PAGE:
published Thursday, July 24th, 2014

John Allen Brooks campaign questioned over ballots

The Hamilton County district attorney will have to decide whether a recent absentee ballot flap in the Hamilton County Commission District 6 race was a misguided attempt at being helpful by a campaign volunteer or an intentional effort to manipulate election results.

Hamilton County election officials recently discovered that Democrat John Allen Brooks, who’s running against Republican incumbent Joe Graham for the District 6 seat, sent applications for absentee ballots to several elderly residents.

The applications apparently were already filled out with the voter’s name and information, including party preference: Democrat. That means that if the applications for absentee ballots were accepted by the election commission, the absentee voters would receive only a Democratic ballot by mail.

But it never got that far, Administrator of Elections Kerry Steelman said, because the election commission caught and rejected the applications that originated from Brooks’ campaign as they trickled into the office. It’s illegal for a third party like Brooks to give away applications for absentee ballots.

“Only an election commission official can process an application for an absentee ballot,” Steelman said.

It’s a Class E felony for a person who is not an employee of an election commission to give an application for an absentee ballot to anyone, according to Tennessee law. And it’s a Class A misdemeanor to give an unsolicited request for an application for absentee ballot to any person.

So far, Steelman has received four applications for absentee ballots that originated with the John Brooks campaign. He called Brooks about two weeks ago when he discovered the problem, and Brooks immediately stopped sending out the ballots.

Brooks admitted that his campaign sent the applications, but said the volunteer who mailed the applications was not aware it was illegal and was just trying to help.

“It turns out I had a volunteer who talked to some people on the phone who asked for an absentee ballot,” Brooks said. “So she printed off a copy and sent it to them. I didn’t know about it until Kerry called.”

He said the volunteer estimated she’d sent out about seven or eight applications for absentee ballots.

“It wasn’t anything planned, it wasn’t like we sent out hundreds and hundreds,” he said. “It’s not something we were doing as a campaign. It was someone being helpful to the elderly, and it was the wrong thing to do. That’s it.”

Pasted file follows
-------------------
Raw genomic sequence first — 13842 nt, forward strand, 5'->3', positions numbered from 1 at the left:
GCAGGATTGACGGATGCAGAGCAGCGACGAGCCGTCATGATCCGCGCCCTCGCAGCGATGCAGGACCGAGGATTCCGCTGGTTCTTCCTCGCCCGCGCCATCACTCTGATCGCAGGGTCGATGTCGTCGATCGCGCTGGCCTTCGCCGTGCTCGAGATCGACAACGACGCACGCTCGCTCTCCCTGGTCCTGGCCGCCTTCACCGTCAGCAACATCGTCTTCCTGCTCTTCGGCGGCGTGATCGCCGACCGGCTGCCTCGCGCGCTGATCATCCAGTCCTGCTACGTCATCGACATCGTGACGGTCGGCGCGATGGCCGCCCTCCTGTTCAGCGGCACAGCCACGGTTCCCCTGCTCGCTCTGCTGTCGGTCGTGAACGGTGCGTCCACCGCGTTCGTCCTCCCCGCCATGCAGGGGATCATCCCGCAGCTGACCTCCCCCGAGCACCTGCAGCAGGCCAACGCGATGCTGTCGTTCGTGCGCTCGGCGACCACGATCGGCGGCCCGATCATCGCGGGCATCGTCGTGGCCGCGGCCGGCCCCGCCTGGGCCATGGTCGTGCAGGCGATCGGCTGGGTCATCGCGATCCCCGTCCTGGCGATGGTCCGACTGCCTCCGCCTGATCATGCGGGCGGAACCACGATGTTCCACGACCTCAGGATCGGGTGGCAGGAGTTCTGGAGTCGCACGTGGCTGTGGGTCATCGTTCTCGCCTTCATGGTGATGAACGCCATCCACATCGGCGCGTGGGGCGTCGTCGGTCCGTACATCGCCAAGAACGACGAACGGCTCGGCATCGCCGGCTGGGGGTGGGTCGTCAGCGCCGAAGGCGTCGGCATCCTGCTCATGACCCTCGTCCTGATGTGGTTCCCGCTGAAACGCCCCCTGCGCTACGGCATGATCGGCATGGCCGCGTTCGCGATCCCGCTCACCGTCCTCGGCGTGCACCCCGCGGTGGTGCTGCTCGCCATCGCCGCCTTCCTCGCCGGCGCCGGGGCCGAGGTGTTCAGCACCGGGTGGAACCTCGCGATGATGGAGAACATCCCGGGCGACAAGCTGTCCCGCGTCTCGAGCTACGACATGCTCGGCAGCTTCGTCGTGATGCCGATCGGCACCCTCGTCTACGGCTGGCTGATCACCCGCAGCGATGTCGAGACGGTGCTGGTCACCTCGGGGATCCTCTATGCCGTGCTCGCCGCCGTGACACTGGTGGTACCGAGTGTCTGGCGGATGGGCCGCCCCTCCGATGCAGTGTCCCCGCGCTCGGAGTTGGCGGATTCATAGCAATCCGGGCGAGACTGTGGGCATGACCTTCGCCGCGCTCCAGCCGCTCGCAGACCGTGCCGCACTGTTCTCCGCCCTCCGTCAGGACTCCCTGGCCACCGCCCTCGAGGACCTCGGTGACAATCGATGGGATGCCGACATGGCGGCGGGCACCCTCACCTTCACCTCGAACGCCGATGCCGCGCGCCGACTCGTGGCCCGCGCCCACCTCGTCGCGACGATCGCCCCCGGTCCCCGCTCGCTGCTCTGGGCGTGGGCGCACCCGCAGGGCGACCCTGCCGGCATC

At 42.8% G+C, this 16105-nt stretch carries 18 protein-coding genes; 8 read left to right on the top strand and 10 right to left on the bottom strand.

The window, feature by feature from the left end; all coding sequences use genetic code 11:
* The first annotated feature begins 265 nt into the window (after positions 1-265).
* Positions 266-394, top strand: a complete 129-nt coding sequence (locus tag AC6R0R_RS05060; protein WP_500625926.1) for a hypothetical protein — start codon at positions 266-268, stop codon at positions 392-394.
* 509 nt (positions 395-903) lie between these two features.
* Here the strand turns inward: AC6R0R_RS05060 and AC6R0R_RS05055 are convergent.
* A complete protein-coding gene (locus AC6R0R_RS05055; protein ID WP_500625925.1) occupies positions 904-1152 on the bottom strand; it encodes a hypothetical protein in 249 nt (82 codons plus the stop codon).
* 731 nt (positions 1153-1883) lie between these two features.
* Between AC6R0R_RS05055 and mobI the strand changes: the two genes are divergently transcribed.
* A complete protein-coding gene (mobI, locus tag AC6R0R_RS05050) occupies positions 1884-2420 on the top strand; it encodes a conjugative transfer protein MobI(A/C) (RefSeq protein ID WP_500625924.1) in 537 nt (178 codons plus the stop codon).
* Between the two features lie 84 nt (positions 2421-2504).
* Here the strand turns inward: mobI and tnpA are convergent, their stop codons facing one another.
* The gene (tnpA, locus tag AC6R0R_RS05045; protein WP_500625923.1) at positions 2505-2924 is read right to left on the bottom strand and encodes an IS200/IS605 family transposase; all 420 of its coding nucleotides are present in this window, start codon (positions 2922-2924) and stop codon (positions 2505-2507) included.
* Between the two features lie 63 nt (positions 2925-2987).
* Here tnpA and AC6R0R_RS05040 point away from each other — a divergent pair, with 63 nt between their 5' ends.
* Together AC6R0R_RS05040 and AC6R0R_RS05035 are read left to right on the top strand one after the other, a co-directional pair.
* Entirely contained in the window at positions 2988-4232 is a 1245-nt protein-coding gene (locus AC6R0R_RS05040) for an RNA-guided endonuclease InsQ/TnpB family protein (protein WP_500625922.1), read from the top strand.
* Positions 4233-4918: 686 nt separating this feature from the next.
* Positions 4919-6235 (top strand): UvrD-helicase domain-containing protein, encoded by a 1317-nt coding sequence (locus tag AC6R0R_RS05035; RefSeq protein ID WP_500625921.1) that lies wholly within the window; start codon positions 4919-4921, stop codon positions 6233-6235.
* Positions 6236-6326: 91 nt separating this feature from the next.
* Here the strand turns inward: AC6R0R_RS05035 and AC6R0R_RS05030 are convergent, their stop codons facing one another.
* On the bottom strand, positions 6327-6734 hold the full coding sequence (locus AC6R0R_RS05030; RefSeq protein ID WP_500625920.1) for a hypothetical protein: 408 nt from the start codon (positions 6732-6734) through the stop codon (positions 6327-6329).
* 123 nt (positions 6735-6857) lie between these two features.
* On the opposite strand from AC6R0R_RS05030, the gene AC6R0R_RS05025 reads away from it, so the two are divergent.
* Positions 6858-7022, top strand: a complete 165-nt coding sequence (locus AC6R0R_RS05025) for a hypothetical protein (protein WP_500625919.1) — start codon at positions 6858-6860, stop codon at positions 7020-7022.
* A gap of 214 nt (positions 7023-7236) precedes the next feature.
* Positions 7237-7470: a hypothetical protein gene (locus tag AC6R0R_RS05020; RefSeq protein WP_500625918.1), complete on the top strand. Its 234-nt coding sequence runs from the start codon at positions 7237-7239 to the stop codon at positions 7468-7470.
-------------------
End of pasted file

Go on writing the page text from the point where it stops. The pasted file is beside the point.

He said he doesn’t expect the mistake to affect the results of the election. Steelman said he’d continue to reject any applications for absentee ballots that were sent out by the Brooks campaign, and that any further investigation would come from the district attorney’s office.

“If [voters] receive them, they can call us,” Steelman said. “And we can set them up with an absentee ballot.”

Neal Pinkston with the Hamilton County district attorney’s office said the complaint was being reviewed but he could not comment further.

Incumbent Joe Graham said he is too busy campaigning to worry about Brooks’ campaign.

“I’m running my campaign and he is running his campaign,” Graham said. “I’m not going to worry about someone else’s campaign, I’m going to worry about doing the right thing for the people in my district.”

Staff writer Todd South contributed to this story.

Contact staff writer Shelly Bradbury at 423-757-6525 or sbradbury@timesfreepress.com with tips or story ideas.

about Shelly Bradbury...

Shelly Bradbury covers police and crime in Chattanooga and Hamilton County for the Times Free Press. She's been with the paper since 2012, working first as an intern and then as a business reporter. She is from Houghton, New York, and graduated from Huntington University in Huntington, Indiana, with a bachelor’s degree in journalism and minor in management. Before moving to Tennessee, Shelly previously interned with The Goshen News, The Sandusky Register and The Mint ...

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